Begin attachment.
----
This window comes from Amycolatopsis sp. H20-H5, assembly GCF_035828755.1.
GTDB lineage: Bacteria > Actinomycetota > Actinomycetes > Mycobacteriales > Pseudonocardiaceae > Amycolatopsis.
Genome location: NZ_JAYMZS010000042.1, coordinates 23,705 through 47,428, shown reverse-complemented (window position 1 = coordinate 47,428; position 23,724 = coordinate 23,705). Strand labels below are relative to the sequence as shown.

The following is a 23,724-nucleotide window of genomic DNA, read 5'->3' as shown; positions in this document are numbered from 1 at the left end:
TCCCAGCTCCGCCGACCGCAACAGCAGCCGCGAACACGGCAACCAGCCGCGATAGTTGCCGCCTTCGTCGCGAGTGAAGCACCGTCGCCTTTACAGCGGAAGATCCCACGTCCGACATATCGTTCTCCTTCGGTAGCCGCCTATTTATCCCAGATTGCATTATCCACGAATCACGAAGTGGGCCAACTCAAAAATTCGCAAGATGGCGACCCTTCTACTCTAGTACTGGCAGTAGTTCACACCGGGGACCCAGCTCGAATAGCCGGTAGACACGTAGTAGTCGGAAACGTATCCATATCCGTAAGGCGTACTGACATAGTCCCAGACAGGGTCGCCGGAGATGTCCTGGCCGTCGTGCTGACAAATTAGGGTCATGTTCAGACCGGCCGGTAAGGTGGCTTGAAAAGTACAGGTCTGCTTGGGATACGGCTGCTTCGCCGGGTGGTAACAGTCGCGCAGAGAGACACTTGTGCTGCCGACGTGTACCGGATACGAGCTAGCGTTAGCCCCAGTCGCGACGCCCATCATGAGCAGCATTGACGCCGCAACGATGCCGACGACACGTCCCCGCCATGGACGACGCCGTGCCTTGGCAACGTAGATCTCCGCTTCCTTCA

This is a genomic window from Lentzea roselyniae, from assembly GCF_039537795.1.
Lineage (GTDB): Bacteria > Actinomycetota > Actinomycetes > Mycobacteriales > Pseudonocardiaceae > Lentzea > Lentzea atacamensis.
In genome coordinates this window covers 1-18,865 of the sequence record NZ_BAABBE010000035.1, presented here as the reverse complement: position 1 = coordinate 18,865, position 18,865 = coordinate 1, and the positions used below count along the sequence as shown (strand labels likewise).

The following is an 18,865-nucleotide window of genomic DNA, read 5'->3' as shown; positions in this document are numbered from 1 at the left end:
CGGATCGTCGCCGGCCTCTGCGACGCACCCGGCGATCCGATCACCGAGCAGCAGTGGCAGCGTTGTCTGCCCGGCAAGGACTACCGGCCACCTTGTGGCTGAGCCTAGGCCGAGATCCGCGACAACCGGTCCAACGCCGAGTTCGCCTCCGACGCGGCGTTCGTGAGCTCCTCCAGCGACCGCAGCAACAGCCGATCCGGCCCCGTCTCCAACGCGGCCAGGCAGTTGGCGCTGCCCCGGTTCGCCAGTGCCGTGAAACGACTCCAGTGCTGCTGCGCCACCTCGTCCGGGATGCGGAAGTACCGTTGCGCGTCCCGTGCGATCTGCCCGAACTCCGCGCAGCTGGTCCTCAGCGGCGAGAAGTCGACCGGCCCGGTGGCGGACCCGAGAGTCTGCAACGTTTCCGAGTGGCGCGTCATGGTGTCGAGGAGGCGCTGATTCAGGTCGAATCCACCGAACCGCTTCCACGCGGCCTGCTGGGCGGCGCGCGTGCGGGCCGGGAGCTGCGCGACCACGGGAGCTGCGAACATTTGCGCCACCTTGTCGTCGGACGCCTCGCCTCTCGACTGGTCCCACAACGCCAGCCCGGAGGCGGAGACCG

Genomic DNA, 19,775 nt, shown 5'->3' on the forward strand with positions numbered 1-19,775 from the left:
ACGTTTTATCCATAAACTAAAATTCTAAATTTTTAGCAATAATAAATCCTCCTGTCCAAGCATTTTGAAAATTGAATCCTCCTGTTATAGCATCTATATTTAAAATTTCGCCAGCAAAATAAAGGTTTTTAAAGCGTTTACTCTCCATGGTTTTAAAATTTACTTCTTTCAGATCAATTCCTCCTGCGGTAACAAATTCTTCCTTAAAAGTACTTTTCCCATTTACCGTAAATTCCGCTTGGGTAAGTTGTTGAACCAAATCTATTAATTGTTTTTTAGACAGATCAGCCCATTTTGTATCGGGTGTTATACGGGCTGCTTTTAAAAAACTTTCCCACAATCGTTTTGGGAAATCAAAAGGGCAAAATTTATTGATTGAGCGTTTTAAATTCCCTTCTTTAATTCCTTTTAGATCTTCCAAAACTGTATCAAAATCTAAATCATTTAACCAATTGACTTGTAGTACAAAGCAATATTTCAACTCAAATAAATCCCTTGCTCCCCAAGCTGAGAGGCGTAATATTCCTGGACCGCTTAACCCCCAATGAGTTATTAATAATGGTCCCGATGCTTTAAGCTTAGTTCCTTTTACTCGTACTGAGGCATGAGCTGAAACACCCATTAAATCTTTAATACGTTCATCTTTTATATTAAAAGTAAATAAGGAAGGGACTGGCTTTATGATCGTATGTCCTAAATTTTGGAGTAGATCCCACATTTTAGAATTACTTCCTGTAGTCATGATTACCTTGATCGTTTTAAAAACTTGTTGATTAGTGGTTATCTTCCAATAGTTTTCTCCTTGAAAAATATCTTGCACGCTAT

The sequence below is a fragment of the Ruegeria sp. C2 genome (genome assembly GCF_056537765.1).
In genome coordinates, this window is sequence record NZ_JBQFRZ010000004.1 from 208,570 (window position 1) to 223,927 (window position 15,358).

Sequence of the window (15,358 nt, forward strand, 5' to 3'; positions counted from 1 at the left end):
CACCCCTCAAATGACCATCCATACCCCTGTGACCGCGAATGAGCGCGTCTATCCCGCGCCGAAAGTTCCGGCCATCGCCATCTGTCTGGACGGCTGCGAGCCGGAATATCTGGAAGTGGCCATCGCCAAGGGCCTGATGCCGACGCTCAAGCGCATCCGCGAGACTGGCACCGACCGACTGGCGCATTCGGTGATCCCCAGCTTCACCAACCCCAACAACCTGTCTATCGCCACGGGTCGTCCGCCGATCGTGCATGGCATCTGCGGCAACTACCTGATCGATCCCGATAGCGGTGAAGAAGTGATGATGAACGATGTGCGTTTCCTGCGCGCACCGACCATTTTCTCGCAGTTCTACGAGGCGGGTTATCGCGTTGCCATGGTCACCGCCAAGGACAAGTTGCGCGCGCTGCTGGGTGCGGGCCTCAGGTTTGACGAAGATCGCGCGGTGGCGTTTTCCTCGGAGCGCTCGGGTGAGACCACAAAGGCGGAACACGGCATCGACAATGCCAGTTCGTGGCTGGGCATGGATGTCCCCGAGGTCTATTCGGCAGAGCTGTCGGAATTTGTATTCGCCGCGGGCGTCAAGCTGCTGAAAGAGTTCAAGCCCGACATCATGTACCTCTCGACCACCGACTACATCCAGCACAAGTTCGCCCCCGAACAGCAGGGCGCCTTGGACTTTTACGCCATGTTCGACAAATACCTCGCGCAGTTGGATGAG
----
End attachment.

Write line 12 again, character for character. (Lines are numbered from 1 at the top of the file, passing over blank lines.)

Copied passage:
ACGTTTTATCCATAAACTAAAATTCTAAATTTTTAGCAATAATAAATCCTCCTGTCCAAGCATTTTGAAAATTGAATCCTCCTGTTATAGCATCTATATTTAAAATTTCGCCAGCAAAATAAAGGTTTTTAAAGCGTTTACTCTCCATGGTTTTAAAATTTACTTCTTTCAGATCAATTCCTCCTGCGGTAACAAATTCTTCCTTAAAAGTACTTTTCCCATTTACCGTAAATTCCGCTTGGGTAAGTTGTTGAACCAAATCTATTAATTGTTTTTTAGACAGATCAGCCCATTTTGTATCGGGTGTTATACGGGCTGCTTTTAAAAAACTTTCCCACAATCGTTTTGGGAAATCAAAAGGGCAAAATTTATTGATTGAGCGTTTTAAATTCCCTTCTTTAATTCCTTTTAGATCTTCCAAAACTGTATCAAAATCTAAATCATTTAACCAATTGACTTGTAGTACAAAGCAATATTTCAACTCAAATAAATCCCTTGCTCCCCAAGCTGAGAGGCGTAATATTCCTGGACCGCTTAACCCCCAATGAGTTATTAATAATGGTCCCGATGCTTTAAGCTTAGTTCCTTTTACTCGTACTGAGGCATGAGCTGAAACACCCATTAAATCTTTAATACGTTCATCTTTTATATTAAAAGTAAATAAGGAAGGGACTGGCTTTATGATCGTATGTCCTAAATTTTGGAGTAGATCCCACATTTTAGAATTACTTCCTGTAGTCATGATTACCTTGATCGTTTTAAAAACTTGTTGATTAGTGGTTATCTTCCAATAGTTTTCTCCTTGAAAAATATCTTGCACGCTAT